Documentaries normally bore me stupid, so I was pleasantly surprised when this BBC-led effort was so entertaining. Like most histories of rock music, it tended to favour the critically-lauded over the actually popular (I mean, who cares about Dylan?) and to assume that nothing of note happened after about 1978, but it was entertaining stuff nonetheless.
People like the Herald's eternally sniping TV critic, Robin Oliver, have grown fond of using cracks like "Remember when Friends was funny?" We hadn't noticed it had stopped, actually. This show is so addictive, it might as well be a packet of Kingstons. The worst thing is that after having had wall-to-wall new episodes for most of this year, next year we'll have to get by on just a single season. Life sucks sometimes.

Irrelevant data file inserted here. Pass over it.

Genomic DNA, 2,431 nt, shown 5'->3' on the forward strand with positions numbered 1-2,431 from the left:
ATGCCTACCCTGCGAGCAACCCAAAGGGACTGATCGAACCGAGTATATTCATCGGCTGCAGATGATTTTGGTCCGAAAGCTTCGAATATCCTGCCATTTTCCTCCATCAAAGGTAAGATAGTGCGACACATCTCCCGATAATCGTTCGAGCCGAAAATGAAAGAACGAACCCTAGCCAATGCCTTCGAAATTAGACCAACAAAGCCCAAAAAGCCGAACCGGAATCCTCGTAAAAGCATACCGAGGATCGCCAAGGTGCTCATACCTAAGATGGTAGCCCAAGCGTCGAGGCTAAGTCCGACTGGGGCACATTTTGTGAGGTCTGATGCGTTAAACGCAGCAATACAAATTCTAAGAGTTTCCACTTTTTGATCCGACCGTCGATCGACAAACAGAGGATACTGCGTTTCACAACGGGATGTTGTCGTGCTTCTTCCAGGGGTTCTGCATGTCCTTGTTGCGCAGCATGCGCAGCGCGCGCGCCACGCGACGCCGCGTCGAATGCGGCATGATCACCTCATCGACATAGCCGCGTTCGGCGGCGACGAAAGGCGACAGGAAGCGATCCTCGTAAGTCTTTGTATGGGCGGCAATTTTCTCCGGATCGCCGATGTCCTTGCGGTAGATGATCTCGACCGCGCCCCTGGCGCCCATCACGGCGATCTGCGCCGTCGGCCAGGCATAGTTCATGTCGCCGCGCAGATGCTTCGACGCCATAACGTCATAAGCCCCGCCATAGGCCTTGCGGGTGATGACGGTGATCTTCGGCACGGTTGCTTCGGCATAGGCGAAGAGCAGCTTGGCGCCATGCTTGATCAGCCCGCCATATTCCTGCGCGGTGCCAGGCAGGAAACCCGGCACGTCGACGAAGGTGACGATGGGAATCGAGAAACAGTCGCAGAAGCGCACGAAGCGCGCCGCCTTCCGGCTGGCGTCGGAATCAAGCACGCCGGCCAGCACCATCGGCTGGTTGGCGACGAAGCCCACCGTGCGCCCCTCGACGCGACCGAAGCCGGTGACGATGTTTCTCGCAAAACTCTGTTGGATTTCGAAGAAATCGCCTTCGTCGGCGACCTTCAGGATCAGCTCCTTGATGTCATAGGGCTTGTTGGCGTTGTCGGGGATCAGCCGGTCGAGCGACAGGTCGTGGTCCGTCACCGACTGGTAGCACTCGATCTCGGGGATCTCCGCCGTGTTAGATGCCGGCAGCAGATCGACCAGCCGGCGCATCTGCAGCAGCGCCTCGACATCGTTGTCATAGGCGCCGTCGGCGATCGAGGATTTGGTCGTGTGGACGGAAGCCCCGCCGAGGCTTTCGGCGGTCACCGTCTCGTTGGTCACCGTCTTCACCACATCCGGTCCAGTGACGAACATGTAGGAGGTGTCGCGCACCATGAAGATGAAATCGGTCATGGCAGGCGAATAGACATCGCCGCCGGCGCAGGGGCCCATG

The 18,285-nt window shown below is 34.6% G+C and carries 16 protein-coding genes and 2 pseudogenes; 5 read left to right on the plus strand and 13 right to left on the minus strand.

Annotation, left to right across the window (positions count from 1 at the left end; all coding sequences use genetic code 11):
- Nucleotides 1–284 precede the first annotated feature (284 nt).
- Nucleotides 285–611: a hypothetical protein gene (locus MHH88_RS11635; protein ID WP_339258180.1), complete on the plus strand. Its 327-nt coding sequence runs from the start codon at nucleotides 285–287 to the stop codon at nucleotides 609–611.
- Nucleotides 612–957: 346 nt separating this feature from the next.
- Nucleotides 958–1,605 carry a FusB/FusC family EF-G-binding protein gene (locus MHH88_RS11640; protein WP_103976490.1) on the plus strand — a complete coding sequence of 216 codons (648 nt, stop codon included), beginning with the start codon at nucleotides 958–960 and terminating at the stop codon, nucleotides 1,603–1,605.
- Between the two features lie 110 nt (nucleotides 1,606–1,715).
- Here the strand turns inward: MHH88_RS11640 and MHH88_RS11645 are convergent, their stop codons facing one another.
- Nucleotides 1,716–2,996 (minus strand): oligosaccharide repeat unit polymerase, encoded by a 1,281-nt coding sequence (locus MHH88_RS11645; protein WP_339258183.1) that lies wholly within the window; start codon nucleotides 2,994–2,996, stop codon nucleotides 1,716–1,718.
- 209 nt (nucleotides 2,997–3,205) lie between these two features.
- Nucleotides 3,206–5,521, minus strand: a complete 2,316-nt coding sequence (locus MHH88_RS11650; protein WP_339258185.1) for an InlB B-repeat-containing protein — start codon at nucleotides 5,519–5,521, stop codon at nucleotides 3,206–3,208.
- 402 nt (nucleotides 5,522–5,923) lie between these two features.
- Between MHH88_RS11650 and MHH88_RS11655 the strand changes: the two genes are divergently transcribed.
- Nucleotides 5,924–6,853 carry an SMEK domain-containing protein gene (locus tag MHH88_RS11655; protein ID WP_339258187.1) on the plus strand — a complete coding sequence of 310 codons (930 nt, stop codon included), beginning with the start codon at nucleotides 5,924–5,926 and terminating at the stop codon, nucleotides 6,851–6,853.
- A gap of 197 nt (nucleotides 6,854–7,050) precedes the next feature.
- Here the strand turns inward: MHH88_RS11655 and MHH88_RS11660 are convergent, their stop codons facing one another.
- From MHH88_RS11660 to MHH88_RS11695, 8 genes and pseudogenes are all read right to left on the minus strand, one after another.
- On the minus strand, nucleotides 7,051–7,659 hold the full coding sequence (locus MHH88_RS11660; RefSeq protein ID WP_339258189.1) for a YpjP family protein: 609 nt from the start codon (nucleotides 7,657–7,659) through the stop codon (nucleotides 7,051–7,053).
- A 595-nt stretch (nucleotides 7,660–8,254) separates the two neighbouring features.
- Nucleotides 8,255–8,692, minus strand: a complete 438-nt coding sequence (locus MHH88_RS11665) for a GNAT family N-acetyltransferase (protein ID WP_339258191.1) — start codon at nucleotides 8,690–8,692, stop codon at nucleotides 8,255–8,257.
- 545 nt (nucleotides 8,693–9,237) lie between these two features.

Every time you think they can't do it again, they do. By making Frontline a successful show, a whole new vein of comedy revealed itself. And the 'Art Of The Interview' episode was a total classic. Roll on series 4.
I didn't have high expectations of this show initially, so I've been kinda surprised at how it has slowly become an essential part of my weekly viewing. The schmalz factor gets a bit high sometimes, but the sheer nastiness of Kathy Griffin ensures we never drown in saccharine for too long. And any show which uses Mr T as a guest twice in one season is OK by me.
More of the Best Of 1997
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